Legal Q&A: changing floor layouts

By Poppleston Allen

- Last updated on GMT

Legal Q&A: changing floor layouts

Related tags: Storey, Floor

This week's legal Q&A focuses on minor floors and variations of licence. 

Q: I own a bar that operates on the ground and first floor. A couple of years ago, I made changes to my ground floor requiring a minor variation. I submitted the plan showing the new layout of the ground floor and this was granted. I have had no issues for the past two years but, last week, there was a multi-agency inspection of my premises and the licensing officer said my first floor is not licensed at all. He has said that I cannot trade the first floor until I make a new licence application for the entire premises. In the meantime, I can only trade on the ground floor. What do I do?

A​: This scenario is not unique and can arise from administrative incompetence at the licensing authority or a badly prepared or inaccurate variation application on the part of the operator.

What appears to have happened is that when you made your minor variation two years ago, you submitted simply the ground floor plan (no doubt because this was the only floor changing) and when the licensing authority processed the application, it binned your old plans (with the ground and first floors), replacing them simply with the ground floor. This error has now only come to light following the inspection.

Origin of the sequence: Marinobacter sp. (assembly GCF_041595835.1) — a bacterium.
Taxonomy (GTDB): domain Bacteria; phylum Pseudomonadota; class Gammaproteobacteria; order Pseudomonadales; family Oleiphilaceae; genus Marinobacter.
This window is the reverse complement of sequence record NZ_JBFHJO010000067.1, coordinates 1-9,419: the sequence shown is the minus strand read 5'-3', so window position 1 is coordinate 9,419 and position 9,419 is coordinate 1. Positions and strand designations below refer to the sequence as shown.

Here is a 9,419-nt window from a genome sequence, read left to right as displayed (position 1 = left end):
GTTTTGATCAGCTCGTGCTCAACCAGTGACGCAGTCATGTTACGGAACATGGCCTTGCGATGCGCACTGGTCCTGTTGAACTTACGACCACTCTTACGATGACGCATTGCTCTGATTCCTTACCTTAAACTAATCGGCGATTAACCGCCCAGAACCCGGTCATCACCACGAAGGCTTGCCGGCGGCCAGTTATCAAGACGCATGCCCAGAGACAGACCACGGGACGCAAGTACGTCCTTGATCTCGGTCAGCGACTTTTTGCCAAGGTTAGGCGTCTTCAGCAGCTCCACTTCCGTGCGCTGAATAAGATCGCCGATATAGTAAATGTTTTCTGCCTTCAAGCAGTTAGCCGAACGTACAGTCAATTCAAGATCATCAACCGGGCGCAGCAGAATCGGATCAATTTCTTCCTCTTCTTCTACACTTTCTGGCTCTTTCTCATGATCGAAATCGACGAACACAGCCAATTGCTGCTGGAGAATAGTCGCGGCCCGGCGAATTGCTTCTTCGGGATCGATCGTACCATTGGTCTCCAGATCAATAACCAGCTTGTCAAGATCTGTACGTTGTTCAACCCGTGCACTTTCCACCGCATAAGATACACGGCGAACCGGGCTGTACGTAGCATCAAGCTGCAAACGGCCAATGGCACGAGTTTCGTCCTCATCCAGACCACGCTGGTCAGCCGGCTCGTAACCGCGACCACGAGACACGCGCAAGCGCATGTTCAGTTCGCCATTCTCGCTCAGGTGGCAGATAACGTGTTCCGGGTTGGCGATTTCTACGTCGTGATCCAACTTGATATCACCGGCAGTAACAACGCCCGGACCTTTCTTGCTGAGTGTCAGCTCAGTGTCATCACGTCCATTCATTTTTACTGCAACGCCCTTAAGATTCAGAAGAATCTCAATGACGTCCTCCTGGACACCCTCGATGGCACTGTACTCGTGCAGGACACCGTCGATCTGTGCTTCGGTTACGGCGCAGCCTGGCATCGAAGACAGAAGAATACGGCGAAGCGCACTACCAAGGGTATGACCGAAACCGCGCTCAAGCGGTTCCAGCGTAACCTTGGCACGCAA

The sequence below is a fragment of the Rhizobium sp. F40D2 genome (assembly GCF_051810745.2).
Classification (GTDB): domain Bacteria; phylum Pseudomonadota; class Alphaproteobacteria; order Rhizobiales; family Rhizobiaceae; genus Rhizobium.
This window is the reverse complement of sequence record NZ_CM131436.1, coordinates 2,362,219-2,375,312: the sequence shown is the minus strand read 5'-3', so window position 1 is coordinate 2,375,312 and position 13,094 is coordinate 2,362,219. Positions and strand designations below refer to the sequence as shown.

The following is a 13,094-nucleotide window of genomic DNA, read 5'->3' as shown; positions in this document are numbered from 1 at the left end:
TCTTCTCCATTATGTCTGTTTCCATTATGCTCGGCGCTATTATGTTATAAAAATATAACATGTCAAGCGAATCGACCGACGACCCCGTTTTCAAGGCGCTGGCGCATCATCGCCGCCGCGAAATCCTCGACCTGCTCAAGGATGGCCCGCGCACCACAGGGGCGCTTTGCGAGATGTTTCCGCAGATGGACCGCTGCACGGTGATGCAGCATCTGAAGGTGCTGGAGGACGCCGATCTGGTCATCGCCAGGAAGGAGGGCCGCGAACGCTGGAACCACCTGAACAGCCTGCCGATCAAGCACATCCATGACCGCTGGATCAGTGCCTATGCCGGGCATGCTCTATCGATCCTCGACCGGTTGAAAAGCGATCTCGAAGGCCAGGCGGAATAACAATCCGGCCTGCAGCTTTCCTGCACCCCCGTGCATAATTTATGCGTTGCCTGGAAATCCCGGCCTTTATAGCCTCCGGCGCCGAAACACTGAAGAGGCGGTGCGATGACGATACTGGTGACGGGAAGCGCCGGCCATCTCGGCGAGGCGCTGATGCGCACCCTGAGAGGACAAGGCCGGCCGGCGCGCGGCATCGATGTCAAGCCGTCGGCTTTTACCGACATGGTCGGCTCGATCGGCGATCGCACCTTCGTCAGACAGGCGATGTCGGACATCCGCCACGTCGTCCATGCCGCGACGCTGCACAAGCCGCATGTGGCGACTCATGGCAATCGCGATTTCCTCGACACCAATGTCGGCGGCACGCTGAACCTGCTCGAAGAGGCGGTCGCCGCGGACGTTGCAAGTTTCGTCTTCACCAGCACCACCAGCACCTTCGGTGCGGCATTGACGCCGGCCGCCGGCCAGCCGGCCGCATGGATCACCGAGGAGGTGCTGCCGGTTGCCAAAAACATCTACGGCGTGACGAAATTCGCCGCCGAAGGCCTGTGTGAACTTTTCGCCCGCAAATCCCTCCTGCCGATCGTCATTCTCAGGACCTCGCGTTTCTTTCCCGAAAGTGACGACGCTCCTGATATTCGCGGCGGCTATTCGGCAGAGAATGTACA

As I cannot see your original minor variation application, I do not know how you described your proposed changes, but it is permissible at law to ‘vary’ one floor of a licensed premises while retaining the other floors as they are. What is critical, however, is that this is made absolutely clear in the variation application, not least to prevent an administrative officer at the licensing authority simply binning all the old plans and replacing them with the new.

To avoid this eventuality, it is often safer to submit plans of the whole of the premises including floors where there are no changes. Conversely, if in your minor variation application you stated something like “to replace the existing plans with the plans attached to this application” then it is quite possible that you have inadvertently de-licensed the first floor, and have been trading unlawfully for the past two years.

We frequently see issues with licensed plans as one of the most common areas of confusion and potential breaches. I would advise you to go back to your file, check what you actually applied for and whether it was made clear that the ground floor alone was being varied.

If so, this is an admin error on the part of the authority. If it is unclear then you could argue that it was obvious you did not intend to de-license your first floor (which I assume was fully trading at the time of the application) and that, if there had been any doubt, the licensing authority should have contacted you to clarify it.

If you do have to make a new licence application, you may be able to use temporary event notices (including late TENs) to cover your busy periods now.

Related topics: Licensing law

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